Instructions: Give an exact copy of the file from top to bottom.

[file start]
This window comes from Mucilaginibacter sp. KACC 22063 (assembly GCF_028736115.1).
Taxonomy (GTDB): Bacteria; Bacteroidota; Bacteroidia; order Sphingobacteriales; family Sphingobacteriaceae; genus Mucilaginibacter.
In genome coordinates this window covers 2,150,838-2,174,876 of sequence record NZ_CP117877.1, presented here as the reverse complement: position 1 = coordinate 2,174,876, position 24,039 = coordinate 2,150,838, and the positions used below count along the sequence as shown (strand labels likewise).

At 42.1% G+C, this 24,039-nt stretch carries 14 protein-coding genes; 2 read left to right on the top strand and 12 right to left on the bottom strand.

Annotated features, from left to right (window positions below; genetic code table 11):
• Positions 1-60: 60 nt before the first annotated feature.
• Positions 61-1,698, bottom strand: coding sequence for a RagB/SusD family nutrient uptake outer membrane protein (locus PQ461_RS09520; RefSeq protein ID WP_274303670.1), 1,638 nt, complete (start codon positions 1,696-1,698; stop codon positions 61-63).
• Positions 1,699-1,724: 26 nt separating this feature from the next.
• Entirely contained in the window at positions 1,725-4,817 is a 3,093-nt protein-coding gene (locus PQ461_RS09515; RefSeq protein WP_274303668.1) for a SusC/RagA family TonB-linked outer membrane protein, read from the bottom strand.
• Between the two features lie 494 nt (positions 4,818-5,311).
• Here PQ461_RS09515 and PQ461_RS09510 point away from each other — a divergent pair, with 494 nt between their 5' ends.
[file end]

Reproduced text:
This window comes from Mucilaginibacter sp. KACC 22063 (assembly GCF_028736115.1).
Taxonomy (GTDB): Bacteria; Bacteroidota; Bacteroidia; order Sphingobacteriales; family Sphingobacteriaceae; genus Mucilaginibacter.
In genome coordinates this window covers 2,150,838-2,174,876 of sequence record NZ_CP117877.1, presented here as the reverse complement: position 1 = coordinate 2,174,876, position 24,039 = coordinate 2,150,838, and the positions used below count along the sequence as shown (strand labels likewise).

At 42.1% G+C, this 24,039-nt stretch carries 14 protein-coding genes; 2 read left to right on the top strand and 12 right to left on the bottom strand.

Annotated features, from left to right (window positions below; genetic code table 11):
• Positions 1-60: 60 nt before the first annotated feature.
• Positions 61-1,698, bottom strand: coding sequence for a RagB/SusD family nutrient uptake outer membrane protein (locus PQ461_RS09520; RefSeq protein ID WP_274303670.1), 1,638 nt, complete (start codon positions 1,696-1,698; stop codon positions 61-63).
• Positions 1,699-1,724: 26 nt separating this feature from the next.
• Entirely contained in the window at positions 1,725-4,817 is a 3,093-nt protein-coding gene (locus PQ461_RS09515; RefSeq protein WP_274303668.1) for a SusC/RagA family TonB-linked outer membrane protein, read from the bottom strand.
• Between the two features lie 494 nt (positions 4,818-5,311).
• Here PQ461_RS09515 and PQ461_RS09510 point away from each other — a divergent pair, with 494 nt between their 5' ends.